OSWIECIM, Poland — On the morning of Jan. 27, 1945, white-clad Soviet reconnaisance troops of the First Ukrainian Front moved down out of the snowy hills west of Krakow in southern Poland to a marshy bend on the frozen Vistula River.
Scattered remnants of the collapsing German army put up token resistance, but with the appearance of Soviet tanks, the Germans fled. By mid-afternoon, battle-weary soldiers of the Red Army stood at the gates of a vast barbed-wire compound where an iron sign overhead declared in German, "Arbeit Macht Frei"-- Work Makes You Free.
This was Auschwitz, the most infamous of the Nazi death camps, the single bloodiest killing ground in recorded history, where as many as 4 million people--the vast majority of them Jews--were systematically exterminated through forced labor, starvation, disease, shooting, lethal injection and gassing, their bodies to be burned in industrial-scale crematoria.
Forty years ago Sunday, the few thousand half-starved survivors abandoned by their SS guards were free at last. The image of this moment is burned in the minds of those among them who still live, and who still suffer, as permanently as the identity numbers tattooed on their skin.
"I remember as much as a 4-year-old can," Lydia Maximowicz, one of about 200 children liberated that day, recalls.
The figures of her identity number, 7072, are oddly enlarged. They were small when tattooed on the right forearm of a toddler. The numbers grew as she did.
"I see it as still pictures in my mind: It was cold, then soldiers came in uniforms I had never seen before, and I felt very happy that they were friendly," said Maximowicz, a tall, blonde woman who now lives near Oswiecim, the town whose name the Germans rendered as Auschwitz.
"I remember the piles of corpses, but I didn't react to death anymore, I had seen so much of it. A dead or dying man was a normal sight to me. I was a little animal. I did not know what a toy was. The only language I spoke was camp jargon."
"Most of all, I remember the food they gave us that day," she said. "It was bread with margarine and coffee. I will never forget the taste of that food."
Auschwitz, the largest of six such extermination camps in Poland, still stands. The wooden watch towers and the encircling barbed wire once charged with 6,000 volts, the barracks, the underground torture cells, the gas chambers and the crematoria remain virtually as the Germans left them 40 years ago. Poland has preserved it all as a heart-rending monument to a calculated catastrophe.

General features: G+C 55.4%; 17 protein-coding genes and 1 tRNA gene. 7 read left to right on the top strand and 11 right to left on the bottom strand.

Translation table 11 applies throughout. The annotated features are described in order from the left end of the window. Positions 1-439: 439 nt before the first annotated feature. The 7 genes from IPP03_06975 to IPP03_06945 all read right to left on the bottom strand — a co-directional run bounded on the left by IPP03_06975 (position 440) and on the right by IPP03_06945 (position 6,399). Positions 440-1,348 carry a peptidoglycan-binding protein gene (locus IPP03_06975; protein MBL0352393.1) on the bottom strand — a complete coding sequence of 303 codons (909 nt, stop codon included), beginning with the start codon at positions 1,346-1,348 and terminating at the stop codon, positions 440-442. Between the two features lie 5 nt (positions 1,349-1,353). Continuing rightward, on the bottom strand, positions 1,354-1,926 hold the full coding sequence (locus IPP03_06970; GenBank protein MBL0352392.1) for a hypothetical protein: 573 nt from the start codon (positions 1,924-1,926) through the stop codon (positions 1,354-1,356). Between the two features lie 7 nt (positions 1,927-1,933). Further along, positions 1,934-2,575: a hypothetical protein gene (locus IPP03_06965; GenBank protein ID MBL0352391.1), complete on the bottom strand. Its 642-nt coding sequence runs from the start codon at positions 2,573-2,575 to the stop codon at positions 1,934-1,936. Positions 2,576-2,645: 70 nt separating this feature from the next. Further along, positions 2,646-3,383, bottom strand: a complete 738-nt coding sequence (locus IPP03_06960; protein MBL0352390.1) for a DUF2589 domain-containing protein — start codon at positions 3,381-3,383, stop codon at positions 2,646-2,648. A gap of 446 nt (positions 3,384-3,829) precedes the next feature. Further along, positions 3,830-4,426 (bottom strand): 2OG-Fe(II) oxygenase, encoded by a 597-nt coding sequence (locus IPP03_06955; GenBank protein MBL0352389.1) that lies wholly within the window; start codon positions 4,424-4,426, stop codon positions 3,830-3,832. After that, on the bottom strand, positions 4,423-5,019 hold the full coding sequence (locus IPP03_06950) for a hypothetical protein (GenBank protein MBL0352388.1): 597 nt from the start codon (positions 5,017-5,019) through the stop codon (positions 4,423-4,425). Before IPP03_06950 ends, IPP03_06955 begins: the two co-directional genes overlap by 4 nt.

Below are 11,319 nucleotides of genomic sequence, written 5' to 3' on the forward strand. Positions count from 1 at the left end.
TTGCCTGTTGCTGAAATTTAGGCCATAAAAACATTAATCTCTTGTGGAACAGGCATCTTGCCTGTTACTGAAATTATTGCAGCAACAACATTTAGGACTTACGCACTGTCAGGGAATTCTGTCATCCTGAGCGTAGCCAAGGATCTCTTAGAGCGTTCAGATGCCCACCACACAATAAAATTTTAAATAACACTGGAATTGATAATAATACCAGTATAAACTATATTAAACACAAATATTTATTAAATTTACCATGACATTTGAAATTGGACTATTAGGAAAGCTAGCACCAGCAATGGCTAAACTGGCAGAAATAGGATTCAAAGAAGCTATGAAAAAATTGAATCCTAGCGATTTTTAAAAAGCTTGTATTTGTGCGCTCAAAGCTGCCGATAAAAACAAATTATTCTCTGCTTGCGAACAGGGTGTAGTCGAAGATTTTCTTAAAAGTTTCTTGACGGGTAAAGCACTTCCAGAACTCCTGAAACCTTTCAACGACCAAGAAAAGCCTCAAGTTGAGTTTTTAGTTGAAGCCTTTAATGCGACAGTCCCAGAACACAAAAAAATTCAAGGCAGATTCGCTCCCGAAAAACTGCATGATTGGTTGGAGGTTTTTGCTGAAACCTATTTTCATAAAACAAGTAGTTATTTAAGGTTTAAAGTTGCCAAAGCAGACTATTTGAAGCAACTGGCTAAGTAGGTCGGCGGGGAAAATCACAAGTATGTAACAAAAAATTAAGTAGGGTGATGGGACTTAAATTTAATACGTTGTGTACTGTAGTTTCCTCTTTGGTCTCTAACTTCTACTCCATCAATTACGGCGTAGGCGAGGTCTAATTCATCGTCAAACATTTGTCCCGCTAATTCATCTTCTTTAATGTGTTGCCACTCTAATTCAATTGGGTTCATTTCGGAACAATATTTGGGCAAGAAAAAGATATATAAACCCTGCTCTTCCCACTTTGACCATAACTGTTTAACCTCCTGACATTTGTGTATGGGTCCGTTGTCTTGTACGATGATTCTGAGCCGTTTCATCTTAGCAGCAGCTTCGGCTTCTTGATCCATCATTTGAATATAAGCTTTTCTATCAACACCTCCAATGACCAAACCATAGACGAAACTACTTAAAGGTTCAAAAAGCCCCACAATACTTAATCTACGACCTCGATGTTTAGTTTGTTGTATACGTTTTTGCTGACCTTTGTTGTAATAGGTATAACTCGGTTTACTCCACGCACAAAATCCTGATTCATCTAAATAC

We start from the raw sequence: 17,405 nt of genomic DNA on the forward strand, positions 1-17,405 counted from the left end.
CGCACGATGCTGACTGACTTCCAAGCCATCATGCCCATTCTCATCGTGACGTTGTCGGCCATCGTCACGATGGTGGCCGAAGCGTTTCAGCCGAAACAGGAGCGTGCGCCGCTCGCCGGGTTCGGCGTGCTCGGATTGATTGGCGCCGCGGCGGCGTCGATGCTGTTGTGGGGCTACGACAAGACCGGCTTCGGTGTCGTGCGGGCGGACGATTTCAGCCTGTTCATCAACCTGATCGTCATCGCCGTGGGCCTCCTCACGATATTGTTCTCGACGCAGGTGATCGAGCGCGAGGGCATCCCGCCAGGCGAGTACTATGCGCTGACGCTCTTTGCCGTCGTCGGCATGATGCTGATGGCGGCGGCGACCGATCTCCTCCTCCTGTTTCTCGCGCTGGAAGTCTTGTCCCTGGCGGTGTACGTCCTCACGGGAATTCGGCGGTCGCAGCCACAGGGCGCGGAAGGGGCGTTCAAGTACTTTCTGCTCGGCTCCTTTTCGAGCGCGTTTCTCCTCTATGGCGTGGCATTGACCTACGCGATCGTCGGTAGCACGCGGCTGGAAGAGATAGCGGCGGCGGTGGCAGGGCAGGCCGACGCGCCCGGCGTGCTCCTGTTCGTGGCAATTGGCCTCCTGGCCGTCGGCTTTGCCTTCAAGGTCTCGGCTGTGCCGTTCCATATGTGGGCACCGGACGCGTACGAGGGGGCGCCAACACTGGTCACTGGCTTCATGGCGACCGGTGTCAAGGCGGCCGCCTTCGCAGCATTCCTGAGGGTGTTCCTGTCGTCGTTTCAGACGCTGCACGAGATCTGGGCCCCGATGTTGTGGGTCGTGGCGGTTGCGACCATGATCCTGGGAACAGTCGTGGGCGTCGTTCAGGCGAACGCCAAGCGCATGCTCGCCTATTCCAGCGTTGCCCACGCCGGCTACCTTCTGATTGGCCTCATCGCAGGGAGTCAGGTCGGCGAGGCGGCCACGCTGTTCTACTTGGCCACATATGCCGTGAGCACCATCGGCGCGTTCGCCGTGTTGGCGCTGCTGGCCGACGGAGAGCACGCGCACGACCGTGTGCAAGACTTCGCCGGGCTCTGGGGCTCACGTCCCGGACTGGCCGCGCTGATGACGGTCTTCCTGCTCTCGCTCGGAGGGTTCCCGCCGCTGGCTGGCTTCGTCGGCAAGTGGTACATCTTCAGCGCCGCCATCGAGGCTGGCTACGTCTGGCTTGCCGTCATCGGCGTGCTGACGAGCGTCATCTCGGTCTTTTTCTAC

This year, as every year, Polish officials marked the anniversary of the camp's liberation with a quiet ceremony. Wreaths were laid, there were speeches declaring that Auschwitz and what it stood for should never be forgotten. Two Soviet colonels and a general put in a brief appearance Saturday to commemorate the deaths of perhaps 300,000 Soviet prisoners of war at Auschwitz.
But the pilgrimages to Auschwitz by former prisoners are far more poignant than any formal ceremony could be.
About 150 Polish inmates came during the weekend, some as part of a yearly ritual of personal self-renewal and tribute to the 99% who perished. Others came for the first time in 40 years or more, in a brave, not always successful attempt to confront the latent terror that has dogged them through the years.
Most walked in silence down the orderly, poplar-lined streets, past the red-brick barracks to "Block 11," the Gestapo's torture house where, as one man said, "the only way out was through the side door to the execution wall" where 20,000 people were marched out naked in the course of four years and shot in the back of the head.
The silent ones, some with identity numbers pinned to their lapels, placed flowers by the wall, lit a candle and left. By walking through those gates again, another survivor explained, it was possible to relive the rush of joy one felt at the moment of liberation.
Others seemed to have succumbed to obsession. Like old war veterans, they traded tales of atrocities and argued over the dates of ghastly beatings and mass executions, of times when blood literally ran in the streets of Auschwitz.
Still others, paradoxically, seemed drawn back to Auschwitz and its much larger satellite work camp of Birkenau, three miles away, in search of emotional relief, as if to look Satan in the eye and find him only human.
"I returned to Auschwitz last year for the first time in 39 years," said Elzbieta Bogucka, a retired economist from Warsaw.
She was 13 years old in 1944, captured after the Warsaw uprising when the Germans reduced the city to rubble, transported in a freight car to Auschwitz, freed when the camp was liberated.
Can't Erase Memories
"Coming back was a very hard experience," Bogucka said in a voice that began to tremble. "I thought that all my experiences had been erased from my mind, but it wasn't true. I developed two ulcers and had to seek psychiatric help."